Climate activist Bill McKibben makes a switch to fiction



by John Henry Scott

When a conversation becomes as extensive as the one surrounding climate change, it can be difficult to remember where it started. Granted, it would be pretty hard to isolate a single point of origin for an entire field of study, developed by decades of observation and research. However, when attempting to identify the moment when climate change became a global conversation, one possible catalyst would be the publication of author and environmentalist Bill McKibben’s 1989 book “The End of Nature.” Considered to be the first book about climate change for a general audience, “The End of Nature” helped spread the idea—from the scientific community to the world at large—that carbon dioxide and other greenhouse gas emissions affect global weather patterns.

Since then, McKibben has written a dozen books about environmental issues as well as many articles and columns for publications such as The New Yorker and The Atlantic.

This past November, he published his first book of fiction, “Radio Free Vermont: A Fable of Resistance,” inspired by the outcome of the 2016 election. The book explores themes of nonviolent resistance and increased sustainability through community and local economies, suggesting that creativity is key to effecting change.

Climate change is not the focus of the novel, although it is addressed at points. Instead, the plot of “Radio Free Vermont” follows Vern, an aging radio host with a lifelong career in local broadcasting, as he organizes a grassroots effort to allow Vermont to secede from the United States. Along the way, he receives help from Perry, a teenage tech-wiz; Trance, a former Olympic biathlete; and Sylvia, a self-reliance guru; all of whom serve as caricatures to embody traits McKibben feels are representative of Vermonters and their culture, such as resourcefulness, neighborliness, determination and good humor.

The cartoonish characters fit the tone and shape of the novel, which is upbeat and whimsical while managing to address actual issues. There is a sense of play to the writing which seems to advocate for itself as a means of problem-solving—complex problems call for creative solutions.

As the novel progresses, it becomes clear that McKibben is not actually suggesting secession as a viable remedy for the problems of Vermont or any other state. Instead, it seems he has created an allegory of the old phrase attributed to Scottish town planner and social activist Sir Patrick Geddes, “Think local, act global.”

Grid recently had a chance to ask McKibben as few questions via email concerning the novel, fiction as a medium and how local economies translate to larger cities such as Philadelphia.

What prompted you to write a novel? What about fiction interested you?
I’d been working on it for a long time, mostly out of homesickness for Vermont as I traveled in my role as a climate advocate. I was very interested in resistance, and it seemed like a good way to write about it—to help people understand how it can be creative and fun.

You’ve built a career in nonfiction writing, publishing more than a dozen books over the past two decades. Why did you choose this moment to write a work of fiction?
Well, I decided to publish it when Trump got elected. Everyone was sad and anxious, and it didn’t seem like we needed a dark and difficult book from me. Instead, time for something that mixed its meaning with good humor—and a fair amount of beer.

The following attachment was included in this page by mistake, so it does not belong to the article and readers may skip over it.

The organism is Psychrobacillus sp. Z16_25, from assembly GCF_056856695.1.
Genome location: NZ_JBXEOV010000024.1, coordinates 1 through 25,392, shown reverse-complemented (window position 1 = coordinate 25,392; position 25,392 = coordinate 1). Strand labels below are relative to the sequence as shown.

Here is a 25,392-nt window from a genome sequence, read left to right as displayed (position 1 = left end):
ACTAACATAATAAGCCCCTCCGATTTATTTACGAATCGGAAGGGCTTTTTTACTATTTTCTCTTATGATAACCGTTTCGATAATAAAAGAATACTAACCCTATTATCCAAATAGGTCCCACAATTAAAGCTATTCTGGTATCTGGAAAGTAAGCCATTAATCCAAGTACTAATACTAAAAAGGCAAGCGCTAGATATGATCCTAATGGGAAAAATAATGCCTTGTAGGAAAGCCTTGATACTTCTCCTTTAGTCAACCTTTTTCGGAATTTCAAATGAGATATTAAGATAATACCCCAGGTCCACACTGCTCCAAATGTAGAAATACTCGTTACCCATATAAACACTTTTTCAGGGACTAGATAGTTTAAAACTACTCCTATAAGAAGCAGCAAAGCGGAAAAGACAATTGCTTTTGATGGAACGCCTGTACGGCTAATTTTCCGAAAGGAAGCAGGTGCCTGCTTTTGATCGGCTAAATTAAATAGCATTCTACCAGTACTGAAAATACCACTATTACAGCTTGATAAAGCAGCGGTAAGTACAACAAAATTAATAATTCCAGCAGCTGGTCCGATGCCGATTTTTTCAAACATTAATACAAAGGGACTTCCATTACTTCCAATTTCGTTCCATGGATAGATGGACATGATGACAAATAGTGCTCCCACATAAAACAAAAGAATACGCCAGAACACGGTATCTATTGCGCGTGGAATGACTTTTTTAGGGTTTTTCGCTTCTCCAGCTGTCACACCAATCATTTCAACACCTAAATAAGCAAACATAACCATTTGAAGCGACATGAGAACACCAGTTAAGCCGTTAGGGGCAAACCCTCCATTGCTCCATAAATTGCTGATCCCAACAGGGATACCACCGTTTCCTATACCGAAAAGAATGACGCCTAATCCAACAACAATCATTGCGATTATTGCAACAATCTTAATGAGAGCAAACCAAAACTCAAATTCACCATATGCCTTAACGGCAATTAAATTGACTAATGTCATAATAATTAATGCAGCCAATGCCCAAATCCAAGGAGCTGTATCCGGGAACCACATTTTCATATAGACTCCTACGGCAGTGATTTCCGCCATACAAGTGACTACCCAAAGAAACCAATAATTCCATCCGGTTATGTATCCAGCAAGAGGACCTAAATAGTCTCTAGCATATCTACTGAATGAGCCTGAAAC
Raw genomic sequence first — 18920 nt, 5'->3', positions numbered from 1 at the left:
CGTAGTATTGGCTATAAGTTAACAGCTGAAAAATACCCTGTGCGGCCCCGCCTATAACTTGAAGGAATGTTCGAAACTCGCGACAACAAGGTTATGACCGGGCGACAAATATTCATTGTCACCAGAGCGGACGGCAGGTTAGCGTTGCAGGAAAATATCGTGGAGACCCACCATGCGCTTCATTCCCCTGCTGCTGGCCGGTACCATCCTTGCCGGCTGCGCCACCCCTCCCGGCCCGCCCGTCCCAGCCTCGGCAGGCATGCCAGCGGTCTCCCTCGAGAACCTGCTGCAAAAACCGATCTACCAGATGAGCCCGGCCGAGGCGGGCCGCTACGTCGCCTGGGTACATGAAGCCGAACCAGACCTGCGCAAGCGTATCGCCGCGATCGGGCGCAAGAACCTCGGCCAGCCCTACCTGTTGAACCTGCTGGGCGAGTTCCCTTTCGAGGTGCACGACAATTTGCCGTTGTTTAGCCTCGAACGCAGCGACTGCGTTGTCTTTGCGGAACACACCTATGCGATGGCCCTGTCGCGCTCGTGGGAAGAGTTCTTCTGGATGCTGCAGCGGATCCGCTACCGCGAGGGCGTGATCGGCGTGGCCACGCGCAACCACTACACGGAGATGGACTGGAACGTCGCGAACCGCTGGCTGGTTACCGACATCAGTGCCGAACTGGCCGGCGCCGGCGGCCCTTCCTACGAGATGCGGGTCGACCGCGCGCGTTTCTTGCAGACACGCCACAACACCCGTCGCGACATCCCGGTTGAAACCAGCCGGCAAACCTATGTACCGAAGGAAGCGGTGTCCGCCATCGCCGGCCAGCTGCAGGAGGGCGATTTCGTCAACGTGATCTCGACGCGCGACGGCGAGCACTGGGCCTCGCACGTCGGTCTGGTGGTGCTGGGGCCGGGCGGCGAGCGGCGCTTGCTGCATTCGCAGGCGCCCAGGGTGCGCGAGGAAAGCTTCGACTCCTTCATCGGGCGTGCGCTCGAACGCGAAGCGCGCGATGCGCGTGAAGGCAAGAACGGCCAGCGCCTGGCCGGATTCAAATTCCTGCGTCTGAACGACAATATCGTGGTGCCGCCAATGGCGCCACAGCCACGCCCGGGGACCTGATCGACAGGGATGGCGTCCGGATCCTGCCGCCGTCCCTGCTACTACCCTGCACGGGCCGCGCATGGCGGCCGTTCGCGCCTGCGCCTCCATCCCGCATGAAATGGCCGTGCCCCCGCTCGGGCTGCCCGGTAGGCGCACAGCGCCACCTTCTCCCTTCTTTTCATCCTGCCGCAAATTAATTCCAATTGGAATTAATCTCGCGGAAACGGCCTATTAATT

Did you encounter any challenges working within this medium?
I found it great fun. To me, the characters were like interview subjects—who generally said what you wanted them to say.

Did you receive any valuable advice from fiction authors during the writing of “Radio Free Vermont”?
I didn’t dare tell a soul, except my wife, Sue Halpern, who is a very fine novelist and who encouraged me to keep at it.

Beyond the plot of secession from the United States, it seems that a lot of “Radio Free Vermont” is about building a sustainable community/economy in a rural state. What suggestions do you have for people who are interested in creating a sustainable, local economy but who live in a large city such as Philadelphia?
Well, cities seem much easier in many ways. Everything is so close! You don’t have the big distances rural people must deal with. There’s less land to grow food, but more than you would expect. And so many other resources—Philly is full of people like Judy Wicks who have been hard at work on this problem.

What are some things that people who live in urban areas can do to reduce their dependence on imported products/resources?
Seek out and enjoy things that come from close by. So, beer—which there’s lots of good examples of in Philly. This is all much easier for me because I never learned to drink coffee—even with global warming it’s going to be a while before you’re growing that in Pennsylvania.

In the novel, the Coors Brewing Co. is condemned but the character of Sylvia wears Carhartt and drives a Subaru, brands that seem to serve in establishing her Vermonter identity. Can you talk a little bit about this identity and the difference between Coors and Subaru?
Well, for the moment we don’t actually have any Vermont car companies to choose from. Also, Coors Light tastes really terrible, but Subarus work pretty well—in my memory; it’s been awhile. For some reason they don’t have hybrids.

Where might you, personally, draw the line in terms of ethical consumption?
If I’m drinking beer from farther than about a half mile away, it seems to me like I’m doing it wrong.

Leave a Reply

Your email address will not be published.

Previous Story

Outdoor cats wreak havoc on wildlife

Next Story

Pigeon in: Murals of critters spark joy, conversation

Latest from #105 February 2018